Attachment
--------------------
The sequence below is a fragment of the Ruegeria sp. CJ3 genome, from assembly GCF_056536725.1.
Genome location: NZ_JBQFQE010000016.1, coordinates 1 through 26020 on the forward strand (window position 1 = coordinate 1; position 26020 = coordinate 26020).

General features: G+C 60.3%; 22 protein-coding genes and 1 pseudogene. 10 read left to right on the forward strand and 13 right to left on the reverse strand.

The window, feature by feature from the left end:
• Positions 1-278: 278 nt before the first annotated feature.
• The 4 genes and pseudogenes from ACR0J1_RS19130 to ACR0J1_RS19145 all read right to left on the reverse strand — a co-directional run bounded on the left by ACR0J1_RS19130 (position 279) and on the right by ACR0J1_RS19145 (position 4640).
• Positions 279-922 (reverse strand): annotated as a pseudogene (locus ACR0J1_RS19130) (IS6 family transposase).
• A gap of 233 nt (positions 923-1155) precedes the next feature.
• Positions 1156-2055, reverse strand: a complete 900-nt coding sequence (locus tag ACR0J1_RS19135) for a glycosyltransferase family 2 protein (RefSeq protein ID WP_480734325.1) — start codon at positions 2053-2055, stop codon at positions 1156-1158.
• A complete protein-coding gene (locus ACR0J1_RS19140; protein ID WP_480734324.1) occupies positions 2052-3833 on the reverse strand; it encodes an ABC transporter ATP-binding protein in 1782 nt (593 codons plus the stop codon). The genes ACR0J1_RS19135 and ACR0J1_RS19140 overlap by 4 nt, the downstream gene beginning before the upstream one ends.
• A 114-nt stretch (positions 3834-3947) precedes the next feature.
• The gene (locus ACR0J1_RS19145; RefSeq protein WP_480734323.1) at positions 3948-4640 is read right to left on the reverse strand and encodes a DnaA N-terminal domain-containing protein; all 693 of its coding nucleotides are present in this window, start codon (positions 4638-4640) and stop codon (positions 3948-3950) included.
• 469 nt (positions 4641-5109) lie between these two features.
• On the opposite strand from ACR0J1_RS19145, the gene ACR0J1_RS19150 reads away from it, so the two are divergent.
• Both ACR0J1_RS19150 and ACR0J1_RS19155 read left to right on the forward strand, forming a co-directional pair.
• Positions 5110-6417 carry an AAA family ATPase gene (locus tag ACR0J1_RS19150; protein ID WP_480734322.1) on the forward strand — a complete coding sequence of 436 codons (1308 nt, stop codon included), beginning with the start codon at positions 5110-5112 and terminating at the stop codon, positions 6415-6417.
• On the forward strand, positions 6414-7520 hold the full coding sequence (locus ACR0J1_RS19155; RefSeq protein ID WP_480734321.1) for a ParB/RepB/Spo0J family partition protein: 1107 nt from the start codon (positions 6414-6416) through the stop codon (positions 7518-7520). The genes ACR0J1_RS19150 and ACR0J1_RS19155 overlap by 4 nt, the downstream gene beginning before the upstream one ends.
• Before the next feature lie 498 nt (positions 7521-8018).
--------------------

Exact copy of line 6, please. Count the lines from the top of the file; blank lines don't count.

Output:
• The 4 genes and pseudogenes from ACR0J1_RS19130 to ACR0J1_RS19145 all read right to left on the reverse strand — a co-directional run bounded on the left by ACR0J1_RS19130 (position 279) and on the right by ACR0J1_RS19145 (position 4640).